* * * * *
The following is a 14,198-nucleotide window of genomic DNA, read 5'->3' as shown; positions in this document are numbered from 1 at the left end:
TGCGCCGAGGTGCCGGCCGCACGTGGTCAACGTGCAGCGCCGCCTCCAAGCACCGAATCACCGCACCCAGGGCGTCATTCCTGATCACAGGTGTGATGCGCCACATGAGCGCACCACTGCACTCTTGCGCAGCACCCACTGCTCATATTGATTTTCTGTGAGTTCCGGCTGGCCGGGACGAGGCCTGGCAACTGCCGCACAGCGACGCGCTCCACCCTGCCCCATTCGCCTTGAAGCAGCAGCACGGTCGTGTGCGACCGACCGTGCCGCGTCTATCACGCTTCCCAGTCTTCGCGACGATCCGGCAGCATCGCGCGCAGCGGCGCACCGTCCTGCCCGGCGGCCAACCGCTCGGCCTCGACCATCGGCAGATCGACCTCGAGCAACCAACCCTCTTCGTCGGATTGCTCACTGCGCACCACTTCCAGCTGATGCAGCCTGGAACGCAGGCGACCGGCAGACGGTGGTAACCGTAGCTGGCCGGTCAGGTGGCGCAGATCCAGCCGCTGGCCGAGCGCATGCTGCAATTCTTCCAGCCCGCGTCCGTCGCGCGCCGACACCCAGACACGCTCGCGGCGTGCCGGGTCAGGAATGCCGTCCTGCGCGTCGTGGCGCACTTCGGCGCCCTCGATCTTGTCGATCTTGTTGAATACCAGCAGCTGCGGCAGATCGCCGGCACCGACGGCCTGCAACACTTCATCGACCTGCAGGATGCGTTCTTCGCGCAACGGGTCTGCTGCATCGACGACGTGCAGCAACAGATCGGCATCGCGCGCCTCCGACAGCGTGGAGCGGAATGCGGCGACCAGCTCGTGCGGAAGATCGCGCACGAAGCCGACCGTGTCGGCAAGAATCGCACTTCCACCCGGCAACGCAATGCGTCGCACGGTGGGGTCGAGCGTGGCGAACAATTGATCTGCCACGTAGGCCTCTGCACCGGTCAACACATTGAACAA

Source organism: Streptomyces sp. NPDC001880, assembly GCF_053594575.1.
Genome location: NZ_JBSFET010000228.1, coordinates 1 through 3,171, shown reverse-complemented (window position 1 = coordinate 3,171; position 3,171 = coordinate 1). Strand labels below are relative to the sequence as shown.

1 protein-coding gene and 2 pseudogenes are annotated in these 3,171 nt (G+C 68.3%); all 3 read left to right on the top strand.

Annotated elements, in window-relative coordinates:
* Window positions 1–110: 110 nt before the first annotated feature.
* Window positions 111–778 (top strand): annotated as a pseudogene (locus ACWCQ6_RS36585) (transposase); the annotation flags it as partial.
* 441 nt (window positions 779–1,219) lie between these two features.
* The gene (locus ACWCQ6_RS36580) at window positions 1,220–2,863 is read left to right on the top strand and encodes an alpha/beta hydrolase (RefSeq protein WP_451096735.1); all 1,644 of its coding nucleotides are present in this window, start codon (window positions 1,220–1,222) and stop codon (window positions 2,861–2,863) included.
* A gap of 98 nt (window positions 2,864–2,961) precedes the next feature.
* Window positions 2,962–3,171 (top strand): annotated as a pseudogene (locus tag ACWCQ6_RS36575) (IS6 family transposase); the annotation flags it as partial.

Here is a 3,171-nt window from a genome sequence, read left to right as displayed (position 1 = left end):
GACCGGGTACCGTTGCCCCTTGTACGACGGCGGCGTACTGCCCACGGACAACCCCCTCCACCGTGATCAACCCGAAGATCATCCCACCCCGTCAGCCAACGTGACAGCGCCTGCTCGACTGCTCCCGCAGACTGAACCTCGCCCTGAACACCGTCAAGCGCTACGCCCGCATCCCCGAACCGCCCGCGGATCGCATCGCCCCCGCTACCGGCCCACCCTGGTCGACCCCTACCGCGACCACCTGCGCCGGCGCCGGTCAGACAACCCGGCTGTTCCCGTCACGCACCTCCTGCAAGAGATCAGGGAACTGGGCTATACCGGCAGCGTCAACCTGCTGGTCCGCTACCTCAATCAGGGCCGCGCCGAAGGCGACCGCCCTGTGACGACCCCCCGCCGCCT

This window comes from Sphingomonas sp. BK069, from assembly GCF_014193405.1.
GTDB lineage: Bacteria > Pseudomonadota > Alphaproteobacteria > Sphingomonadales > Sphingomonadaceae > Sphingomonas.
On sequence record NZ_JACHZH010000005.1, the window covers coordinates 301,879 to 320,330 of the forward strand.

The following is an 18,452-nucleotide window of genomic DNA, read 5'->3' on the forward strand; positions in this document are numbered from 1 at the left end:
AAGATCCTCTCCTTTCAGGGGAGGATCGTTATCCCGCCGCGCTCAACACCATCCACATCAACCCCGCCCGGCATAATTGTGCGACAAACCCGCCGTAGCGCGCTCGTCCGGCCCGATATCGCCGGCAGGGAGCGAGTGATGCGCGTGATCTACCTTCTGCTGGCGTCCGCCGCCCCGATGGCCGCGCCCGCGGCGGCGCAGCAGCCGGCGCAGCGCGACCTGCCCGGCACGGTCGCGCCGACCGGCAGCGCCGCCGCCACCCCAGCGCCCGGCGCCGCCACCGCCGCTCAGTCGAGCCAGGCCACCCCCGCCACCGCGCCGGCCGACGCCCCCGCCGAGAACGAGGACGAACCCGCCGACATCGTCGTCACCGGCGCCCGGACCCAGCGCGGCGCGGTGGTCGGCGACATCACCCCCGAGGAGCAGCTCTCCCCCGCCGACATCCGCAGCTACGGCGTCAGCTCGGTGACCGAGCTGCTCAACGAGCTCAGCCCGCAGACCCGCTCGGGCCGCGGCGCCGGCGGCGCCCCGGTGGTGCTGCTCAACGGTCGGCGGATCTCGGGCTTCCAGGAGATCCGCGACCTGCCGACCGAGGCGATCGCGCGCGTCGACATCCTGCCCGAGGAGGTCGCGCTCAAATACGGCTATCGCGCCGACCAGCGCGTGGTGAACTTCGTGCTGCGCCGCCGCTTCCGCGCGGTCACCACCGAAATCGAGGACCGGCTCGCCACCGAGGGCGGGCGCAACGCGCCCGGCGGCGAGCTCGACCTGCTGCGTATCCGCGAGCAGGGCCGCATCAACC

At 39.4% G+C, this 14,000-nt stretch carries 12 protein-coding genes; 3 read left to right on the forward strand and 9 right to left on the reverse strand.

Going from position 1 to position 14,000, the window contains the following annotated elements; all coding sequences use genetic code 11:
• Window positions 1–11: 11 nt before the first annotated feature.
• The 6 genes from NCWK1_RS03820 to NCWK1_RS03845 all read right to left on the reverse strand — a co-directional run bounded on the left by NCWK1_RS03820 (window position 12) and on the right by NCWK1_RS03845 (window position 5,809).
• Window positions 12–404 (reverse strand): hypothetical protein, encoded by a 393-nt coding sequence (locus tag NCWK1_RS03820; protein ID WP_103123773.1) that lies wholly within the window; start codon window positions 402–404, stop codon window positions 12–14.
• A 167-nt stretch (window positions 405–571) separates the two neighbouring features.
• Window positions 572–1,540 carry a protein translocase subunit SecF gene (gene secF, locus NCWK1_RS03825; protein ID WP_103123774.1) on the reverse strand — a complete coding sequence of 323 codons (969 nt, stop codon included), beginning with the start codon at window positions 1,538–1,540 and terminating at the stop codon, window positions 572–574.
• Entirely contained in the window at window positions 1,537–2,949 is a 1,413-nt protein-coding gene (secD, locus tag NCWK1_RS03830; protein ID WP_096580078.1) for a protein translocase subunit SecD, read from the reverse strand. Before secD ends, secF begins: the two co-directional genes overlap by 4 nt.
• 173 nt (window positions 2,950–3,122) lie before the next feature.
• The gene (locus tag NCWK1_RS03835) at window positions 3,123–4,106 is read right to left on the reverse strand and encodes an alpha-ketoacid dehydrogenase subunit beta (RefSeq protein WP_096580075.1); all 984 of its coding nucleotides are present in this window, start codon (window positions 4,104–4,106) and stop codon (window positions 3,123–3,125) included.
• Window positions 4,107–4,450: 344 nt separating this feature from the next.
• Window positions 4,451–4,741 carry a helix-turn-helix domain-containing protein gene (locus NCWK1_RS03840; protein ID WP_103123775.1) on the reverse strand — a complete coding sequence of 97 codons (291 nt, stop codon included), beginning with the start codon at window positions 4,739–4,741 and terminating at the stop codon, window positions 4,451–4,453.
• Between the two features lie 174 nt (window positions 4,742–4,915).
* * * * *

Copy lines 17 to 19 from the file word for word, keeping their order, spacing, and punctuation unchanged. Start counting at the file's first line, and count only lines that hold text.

On sequence record NZ_JACHZH010000005.1, the window covers coordinates 301,879 to 320,330 of the forward strand.

The following is an 18,452-nucleotide window of genomic DNA, read 5'->3' on the forward strand; positions in this document are numbered from 1 at the left end:
AAGATCCTCTCCTTTCAGGGGAGGATCGTTATCCCGCCGCGCTCAACACCATCCACATCAACCCCGCCCGGCATAATTGTGCGACAAACCCGCCGTAGCGCGCTCGTCCGGCCCGATATCGCCGGCAGGGAGCGAGTGATGCGCGTGATCTACCTTCTGCTGGCGTCCGCCGCCCCGATGGCCGCGCCCGCGGCGGCGCAGCAGCCGGCGCAGCGCGACCTGCCCGGCACGGTCGCGCCGACCGGCAGCGCCGCCGCCACCCCAGCGCCCGGCGCCGCCACCGCCGCTCAGTCGAGCCAGGCCACCCCCGCCACCGCGCCGGCCGACGCCCCCGCCGAGAACGAGGACGAACCCGCCGACATCGTCGTCACCGGCGCCCGGACCCAGCGCGGCGCGGTGGTCGGCGACATCACCCCCGAGGAGCAGCTCTCCCCCGCCGACATCCGCAGCTACGGCGTCAGCTCGGTGACCGAGCTGCTCAACGAGCTCAGCCCGCAGACCCGCTCGGGCCGCGGCGCCGGCGGCGCCCCGGTGGTGCTGCTCAACGGTCGGCGGATCTCGGGCTTCCAGGAGATCCGCGACCTGCCGACCGAGGCGATCGCGCGCGTCGACATCCTGCCCGAGGAGGTCGCGCTCAAATACGGCTATCGCGCCGACCAGCGCGTGGTGAACTTCGTGCTGCGCCGCCGCTTCCGCGCGGTCACCACCGAAATCGAGGACCGGCTCGCCACCGAGGGCGGGCGCAACGCGCCCGGCGGCGAGCTCGACCTGCTGCGTATCCGCGAGCAGGGCCGCATCAACC